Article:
Bruguera earned a master's degree in 1992 and then created Memory of the Post-War, an underground newspaper modeled after Granma, the Cuban revolution's official daily. Artists wrote sections ranging from sports to agriculture but made them a metaphor for Cuba's repressive political climate. Authorities weren't impressed. The state arts council ordered her to destroy the paper. One of her collaborators was detained, and the printer was sacked from his job.
She stopped making art for a while. Then, in 1998, she created The Burden of Guilt, a 1998 performance piece in which she stood naked with a lamb carcass draped around her neck while she consumed dirt. It symbolized the historical reality that the indigenous population of Cuba would have rather eaten dirt and died than live as captives of the Spanish conquistadors.
Bruguera garnered international acclaim following her performance, reminding audiences how power and oppression remained alive in Cuba.
Though authorities didn't arrest her, they must have hoped she would emigrate. In 1999, she left Cuba to pursue an MFA at the School of the Art Institute in Chicago. She split the next decade teaching in Chicago and living in Cuba.
On the island in 2003, she founded an alternative school for political art that she says is an example of her ongoing relationship with her homeland. She aimed to educate her compatriots and connect them with people who had lived outside the country.
"I always answer the question 'When did you first leave Cuba?' by saying that I never left because I did not want to be defined in the terms the government has, like 'them' and 'us,' " she says. "We are all Cubans, and it is not the government who should say if we can leave or return, but each of us."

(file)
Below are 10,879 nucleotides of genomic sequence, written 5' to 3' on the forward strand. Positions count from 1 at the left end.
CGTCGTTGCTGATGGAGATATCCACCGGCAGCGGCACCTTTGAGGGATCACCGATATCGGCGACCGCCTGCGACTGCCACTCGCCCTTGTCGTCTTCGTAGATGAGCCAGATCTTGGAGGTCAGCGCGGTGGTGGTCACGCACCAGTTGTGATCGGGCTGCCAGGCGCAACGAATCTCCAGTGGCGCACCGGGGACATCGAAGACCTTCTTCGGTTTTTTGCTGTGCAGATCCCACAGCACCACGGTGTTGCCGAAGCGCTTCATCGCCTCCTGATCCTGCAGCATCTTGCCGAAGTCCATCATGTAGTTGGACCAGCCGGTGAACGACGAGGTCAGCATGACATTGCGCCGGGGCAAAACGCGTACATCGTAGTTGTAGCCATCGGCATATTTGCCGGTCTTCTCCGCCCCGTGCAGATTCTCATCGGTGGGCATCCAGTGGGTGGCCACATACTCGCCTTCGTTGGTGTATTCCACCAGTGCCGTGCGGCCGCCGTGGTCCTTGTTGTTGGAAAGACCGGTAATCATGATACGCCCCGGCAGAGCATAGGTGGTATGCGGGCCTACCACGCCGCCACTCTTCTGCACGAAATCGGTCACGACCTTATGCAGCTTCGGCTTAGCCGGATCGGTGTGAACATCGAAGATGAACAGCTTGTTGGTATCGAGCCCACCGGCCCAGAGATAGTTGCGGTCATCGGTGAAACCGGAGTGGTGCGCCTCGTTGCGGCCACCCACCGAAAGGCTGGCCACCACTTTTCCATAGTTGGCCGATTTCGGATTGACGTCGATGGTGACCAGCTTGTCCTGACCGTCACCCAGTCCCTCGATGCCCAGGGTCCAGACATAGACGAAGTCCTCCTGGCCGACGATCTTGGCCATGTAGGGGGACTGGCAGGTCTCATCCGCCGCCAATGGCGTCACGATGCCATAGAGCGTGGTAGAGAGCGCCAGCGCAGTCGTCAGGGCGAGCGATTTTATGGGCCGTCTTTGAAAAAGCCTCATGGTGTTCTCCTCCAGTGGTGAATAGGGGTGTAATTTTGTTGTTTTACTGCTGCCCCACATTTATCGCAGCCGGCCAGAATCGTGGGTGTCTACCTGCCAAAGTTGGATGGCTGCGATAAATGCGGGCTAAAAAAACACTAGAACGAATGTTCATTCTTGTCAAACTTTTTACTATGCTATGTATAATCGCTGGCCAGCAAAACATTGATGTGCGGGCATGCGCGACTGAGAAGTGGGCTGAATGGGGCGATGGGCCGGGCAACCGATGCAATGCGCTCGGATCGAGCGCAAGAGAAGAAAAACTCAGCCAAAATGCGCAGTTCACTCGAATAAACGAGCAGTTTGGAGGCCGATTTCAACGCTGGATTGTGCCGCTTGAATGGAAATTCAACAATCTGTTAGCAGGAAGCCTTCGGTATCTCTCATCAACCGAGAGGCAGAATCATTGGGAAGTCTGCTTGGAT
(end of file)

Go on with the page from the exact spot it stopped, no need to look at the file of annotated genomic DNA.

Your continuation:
Bruguera went on to exhibit her works around the world. She has been hailed by the international arts community as a great talent. Cuban critic and curator Gerardo Mosquera, for instance, has called her "stunning" and "awe-inspiring."
The artist recalls that when she told her father of her plans to study in the United States, he became furious and broke off their relationship. A few years later, they reconciled before he died in 2006. "In the end, he came to agree with my views on the injustices in Cuba," she says. "He was always asking me if his heart attack might have something to do with the sadness caused by his gaze on Cuban society from a new perspective."
After her father's death, she became internationally known for shocking performance art. In 2008, she staged an event in which security guards escorted unsuspecting spectators into a darkened room, where the guards interrogated them about a fictional plot to assassinate Obama. The next year, she put on a show that included a naked man drinking his own urine, and one -- in Venice -- where she played Russian roulette with a loaded gun. In Bogotá that year, a waitress offered a tray of cocaine to baffled members of the public who had gathered to see her act.